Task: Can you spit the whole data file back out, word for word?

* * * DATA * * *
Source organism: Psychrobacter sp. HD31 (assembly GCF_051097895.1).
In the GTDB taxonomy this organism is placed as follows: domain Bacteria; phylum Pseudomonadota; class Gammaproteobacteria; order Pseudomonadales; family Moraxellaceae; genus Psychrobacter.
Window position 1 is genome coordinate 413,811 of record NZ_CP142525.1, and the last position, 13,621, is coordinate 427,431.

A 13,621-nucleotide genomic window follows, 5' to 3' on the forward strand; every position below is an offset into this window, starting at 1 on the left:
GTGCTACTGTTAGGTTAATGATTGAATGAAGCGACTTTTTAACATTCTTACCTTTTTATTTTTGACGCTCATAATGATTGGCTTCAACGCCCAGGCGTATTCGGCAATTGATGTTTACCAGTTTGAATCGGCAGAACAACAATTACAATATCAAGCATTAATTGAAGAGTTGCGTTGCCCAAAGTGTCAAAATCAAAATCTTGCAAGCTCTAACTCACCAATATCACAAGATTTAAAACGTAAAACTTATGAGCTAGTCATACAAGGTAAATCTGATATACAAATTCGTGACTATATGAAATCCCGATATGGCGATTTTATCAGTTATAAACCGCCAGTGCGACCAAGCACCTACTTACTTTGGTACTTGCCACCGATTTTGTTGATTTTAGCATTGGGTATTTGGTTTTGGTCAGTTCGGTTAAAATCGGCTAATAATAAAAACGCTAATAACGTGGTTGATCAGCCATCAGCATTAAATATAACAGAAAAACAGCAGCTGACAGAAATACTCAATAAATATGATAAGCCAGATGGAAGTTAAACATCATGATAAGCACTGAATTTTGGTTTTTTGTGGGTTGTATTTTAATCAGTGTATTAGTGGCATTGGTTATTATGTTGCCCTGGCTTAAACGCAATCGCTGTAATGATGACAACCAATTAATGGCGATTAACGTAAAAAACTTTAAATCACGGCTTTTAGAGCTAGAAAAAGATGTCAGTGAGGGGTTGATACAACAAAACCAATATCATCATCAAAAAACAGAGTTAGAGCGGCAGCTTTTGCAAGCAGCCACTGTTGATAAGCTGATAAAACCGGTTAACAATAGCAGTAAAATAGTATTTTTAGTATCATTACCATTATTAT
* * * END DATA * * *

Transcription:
Source organism: Psychrobacter sp. HD31 (assembly GCF_051097895.1).
In the GTDB taxonomy this organism is placed as follows: domain Bacteria; phylum Pseudomonadota; class Gammaproteobacteria; order Pseudomonadales; family Moraxellaceae; genus Psychrobacter.
Window position 1 is genome coordinate 413,811 of record NZ_CP142525.1, and the last position, 13,621, is coordinate 427,431.

A 13,621-nucleotide genomic window follows, 5' to 3' on the forward strand; every position below is an offset into this window, starting at 1 on the left:
GTGCTACTGTTAGGTTAATGATTGAATGAAGCGACTTTTTAACATTCTTACCTTTTTATTTTTGACGCTCATAATGATTGGCTTCAACGCCCAGGCGTATTCGGCAATTGATGTTTACCAGTTTGAATCGGCAGAACAACAATTACAATATCAAGCATTAATTGAAGAGTTGCGTTGCCCAAAGTGTCAAAATCAAAATCTTGCAAGCTCTAACTCACCAATATCACAAGATTTAAAACGTAAAACTTATGAGCTAGTCATACAAGGTAAATCTGATATACAAATTCGTGACTATATGAAATCCCGATATGGCGATTTTATCAGTTATAAACCGCCAGTGCGACCAAGCACCTACTTACTTTGGTACTTGCCACCGATTTTGTTGATTTTAGCATTGGGTATTTGGTTTTGGTCAGTTCGGTTAAAATCGGCTAATAATAAAAACGCTAATAACGTGGTTGATCAGCCATCAGCATTAAATATAACAGAAAAACAGCAGCTGACAGAAATACTCAATAAATATGATAAGCCAGATGGAAGTTAAACATCATGATAAGCACTGAATTTTGGTTTTTTGTGGGTTGTATTTTAATCAGTGTATTAGTGGCATTGGTTATTATGTTGCCCTGGCTTAAACGCAATCGCTGTAATGATGACAACCAATTAATGGCGATTAACGTAAAAAACTTTAAATCACGGCTTTTAGAGCTAGAAAAAGATGTCAGTGAGGGGTTGATACAACAAAACCAATATCATCATCAAAAAACAGAGTTAGAGCGGCAGCTTTTGCAAGCAGCCACTGTTGATAAGCTGATAAAACCGGTTAACAATAGCAGTAAAATAGTATTTTTAGTATCATTACCATTATTAT